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President Barack Obama praised the health care industry's promise to cut $2 trillion in costs over 10 years, but lawmakers questioned how much it really helps in coming up with a solution for the millions of uninsured.

It's "a watershed event in the long and elusive quest for health care reform," Obama said Monday at the White House with representatives of the insurance industry, doctors, hospitals, pharmaceutical companies and a top labor union at his side.

It was a noteworthy sight as leaders of the industry who have killed past attempts at overhauling health care stood behind the president with a proposal to curb their costs.

The proposal, however, was short on specifics. And it appeared to do little to shift positions in Congress as lawmakers attempt to write legislation to implement Obama's goal of extending health care to some 50 million uninsured Americans.

Within moments of Obama's appearance with the industry leaders, lawmakers praised the effort but suggested it didn't go to the heart of the health care debate.

Several lawmakers made clear that the industry proposal would do nothing to stave off the outcome health insurers and others are trying to avoid — a new government insurance plan that would be available to middle-income Americans. Health insurers say such a plan would drive them out of business.

"This commitment to cost-cutting is a good-faith gesture by the health care industry, but it does not mitigate the need for a public plan option in the upcoming reform bill," said Sen. Charles Schumer, D-N.Y., a member of the Senate Finance Committee that's writing a health reform bill.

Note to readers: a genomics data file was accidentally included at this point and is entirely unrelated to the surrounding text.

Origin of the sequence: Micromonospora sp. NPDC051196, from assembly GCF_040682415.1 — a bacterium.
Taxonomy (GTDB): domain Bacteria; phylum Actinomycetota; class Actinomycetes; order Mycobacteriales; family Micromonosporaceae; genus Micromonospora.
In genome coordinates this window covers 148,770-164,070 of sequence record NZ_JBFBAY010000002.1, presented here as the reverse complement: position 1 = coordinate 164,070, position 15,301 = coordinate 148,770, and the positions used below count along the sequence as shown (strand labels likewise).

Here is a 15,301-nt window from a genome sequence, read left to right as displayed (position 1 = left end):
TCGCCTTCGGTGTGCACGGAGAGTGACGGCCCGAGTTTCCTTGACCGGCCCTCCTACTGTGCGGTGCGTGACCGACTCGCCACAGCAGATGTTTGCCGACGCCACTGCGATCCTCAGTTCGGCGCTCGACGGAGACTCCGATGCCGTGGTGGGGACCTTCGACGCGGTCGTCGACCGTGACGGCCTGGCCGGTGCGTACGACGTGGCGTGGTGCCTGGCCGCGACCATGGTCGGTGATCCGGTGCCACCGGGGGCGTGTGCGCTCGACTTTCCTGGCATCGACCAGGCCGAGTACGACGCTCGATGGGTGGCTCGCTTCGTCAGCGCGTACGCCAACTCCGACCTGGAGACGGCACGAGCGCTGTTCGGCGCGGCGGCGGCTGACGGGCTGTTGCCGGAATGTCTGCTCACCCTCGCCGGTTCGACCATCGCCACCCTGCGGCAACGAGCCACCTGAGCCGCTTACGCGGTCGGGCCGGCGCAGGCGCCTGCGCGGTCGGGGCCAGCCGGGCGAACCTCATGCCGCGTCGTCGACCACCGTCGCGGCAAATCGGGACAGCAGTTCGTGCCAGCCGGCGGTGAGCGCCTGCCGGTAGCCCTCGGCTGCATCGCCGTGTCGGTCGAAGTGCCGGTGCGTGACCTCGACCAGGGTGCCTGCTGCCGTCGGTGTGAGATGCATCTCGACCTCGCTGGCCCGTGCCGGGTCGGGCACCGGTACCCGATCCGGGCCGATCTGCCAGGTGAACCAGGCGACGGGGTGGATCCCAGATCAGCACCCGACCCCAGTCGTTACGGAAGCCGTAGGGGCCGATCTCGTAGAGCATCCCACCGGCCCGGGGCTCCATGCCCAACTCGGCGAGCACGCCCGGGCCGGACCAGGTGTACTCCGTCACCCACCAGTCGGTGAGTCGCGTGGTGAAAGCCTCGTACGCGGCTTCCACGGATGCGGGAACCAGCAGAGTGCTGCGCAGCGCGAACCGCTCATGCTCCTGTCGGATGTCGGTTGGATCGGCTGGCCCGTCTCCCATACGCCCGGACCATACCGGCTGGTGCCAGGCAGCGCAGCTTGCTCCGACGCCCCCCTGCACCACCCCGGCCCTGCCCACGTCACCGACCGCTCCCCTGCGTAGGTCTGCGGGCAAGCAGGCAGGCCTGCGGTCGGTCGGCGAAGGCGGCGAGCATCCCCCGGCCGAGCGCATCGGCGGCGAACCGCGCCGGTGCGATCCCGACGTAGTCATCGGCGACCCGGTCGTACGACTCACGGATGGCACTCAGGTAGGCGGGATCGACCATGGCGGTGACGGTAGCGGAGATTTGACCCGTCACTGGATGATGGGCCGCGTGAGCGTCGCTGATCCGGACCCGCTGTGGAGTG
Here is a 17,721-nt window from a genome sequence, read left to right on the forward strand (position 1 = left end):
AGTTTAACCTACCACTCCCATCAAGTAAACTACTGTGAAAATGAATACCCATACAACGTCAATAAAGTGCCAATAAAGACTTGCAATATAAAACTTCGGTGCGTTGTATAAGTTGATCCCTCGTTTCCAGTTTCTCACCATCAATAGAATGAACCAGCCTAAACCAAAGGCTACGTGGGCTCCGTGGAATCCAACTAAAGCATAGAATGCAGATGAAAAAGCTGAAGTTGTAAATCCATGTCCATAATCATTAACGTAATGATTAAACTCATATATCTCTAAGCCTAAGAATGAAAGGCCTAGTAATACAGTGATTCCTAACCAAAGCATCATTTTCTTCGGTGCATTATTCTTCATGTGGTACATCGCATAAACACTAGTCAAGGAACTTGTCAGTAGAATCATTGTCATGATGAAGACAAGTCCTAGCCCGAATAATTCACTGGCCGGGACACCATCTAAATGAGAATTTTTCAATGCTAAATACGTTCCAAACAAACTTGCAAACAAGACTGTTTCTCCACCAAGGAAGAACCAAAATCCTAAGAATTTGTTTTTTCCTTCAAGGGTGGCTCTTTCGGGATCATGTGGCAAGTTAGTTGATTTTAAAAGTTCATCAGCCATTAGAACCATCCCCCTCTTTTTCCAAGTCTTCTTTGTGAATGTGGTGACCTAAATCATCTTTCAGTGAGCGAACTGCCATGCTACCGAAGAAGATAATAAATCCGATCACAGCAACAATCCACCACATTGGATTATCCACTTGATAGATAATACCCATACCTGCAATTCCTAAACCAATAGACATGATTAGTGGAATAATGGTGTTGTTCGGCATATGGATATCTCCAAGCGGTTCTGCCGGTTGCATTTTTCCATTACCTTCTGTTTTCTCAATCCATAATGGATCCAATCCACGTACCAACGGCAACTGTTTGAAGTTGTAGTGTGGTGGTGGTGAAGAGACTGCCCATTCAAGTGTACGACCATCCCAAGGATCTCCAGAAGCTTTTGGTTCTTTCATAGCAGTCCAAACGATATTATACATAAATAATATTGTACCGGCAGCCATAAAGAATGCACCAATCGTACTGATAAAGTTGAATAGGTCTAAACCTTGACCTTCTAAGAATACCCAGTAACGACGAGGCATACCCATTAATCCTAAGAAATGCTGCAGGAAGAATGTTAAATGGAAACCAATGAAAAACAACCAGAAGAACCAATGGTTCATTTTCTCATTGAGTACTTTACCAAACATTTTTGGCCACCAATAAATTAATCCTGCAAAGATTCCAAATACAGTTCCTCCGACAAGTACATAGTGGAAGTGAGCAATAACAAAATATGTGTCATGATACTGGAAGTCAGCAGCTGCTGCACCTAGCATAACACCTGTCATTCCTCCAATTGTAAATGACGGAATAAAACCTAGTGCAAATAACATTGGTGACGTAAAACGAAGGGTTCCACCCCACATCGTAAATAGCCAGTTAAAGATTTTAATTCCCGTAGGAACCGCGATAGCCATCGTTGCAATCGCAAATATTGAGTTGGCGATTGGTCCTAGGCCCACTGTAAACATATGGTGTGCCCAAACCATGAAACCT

The industry groups said they would slow the growth of health care costs by 1.5 percent a year by coordinating care, reducing administrative costs and focusing on quality, efficiency and standardization. Health care costs would still grow faster than the economy as a whole, but not as fast as they otherwise would.

The specifics, industry officials said, would come later.

Obama has spoken often of the exorbitant costs in the nation's health care system, but slowing the rate price increases doesn't translate directly to paying the estimated $1.5 trillion cost of covering the uninsured. Money saved by the private sector doesn't flow directly to the federal treasury.

The top Republican on the Senate Finance Committee, Chuck Grassley of Iowa, called the announcement a "move in the right direction," but said it would be more significant if the Congressional Budget Office, Washington's arbiter of what costs or saves money for the government, determined it saved money.

"When the White House and the industry put concrete proposals on paper and get a score from the Congressional Budget Office, then we'll know if the suggestions really achieve that kind of savings, and it'll be big news," Grassley said. "For health care budgeting purposes, CBO's word is the only one that counts."

Karen Ignagni, president of America's Health Insurance Plans, contended that the voluntary cost-containment effort would help lawmakers who are aiming to craft health overhaul legislation by August.

"They need help from the stakeholder community on cost containment and what you're hearing from all of us is we intend to help and that I think is the story today," Ignagni said.

The groups who signed onto Monday's effort were the American Medical Association, America's Health Insurance Plans, the Pharmaceutical Research and Manufacturers of America, the Service Employees International Union, the American Hospital Association and the Advanced Medical Technology Association.

Officials said they could bring costs down even while continuing to stay profitable — noting that if health care legislation passes they'd be able to tap into a huge pool of currently uninsured people.

That's a message that will resonate, said veteran GOP pollster Tony Fabrizio. "People don't want government agencies, boards or regulators standing between them and their doctors. . . . They understand that government control inevitably leads to rationing."

Pushing that message is the Conservatives for Patients' Rights Action Fund, a new group founded by former hospital executive Richard L. Scott and assisted by CRC Public Relations, the conservative public affairs firm that worked on the Swift Boat Veterans for Truth campaign against Sen. John F. Kerry (D-Mass.) in the 2004 presidential election.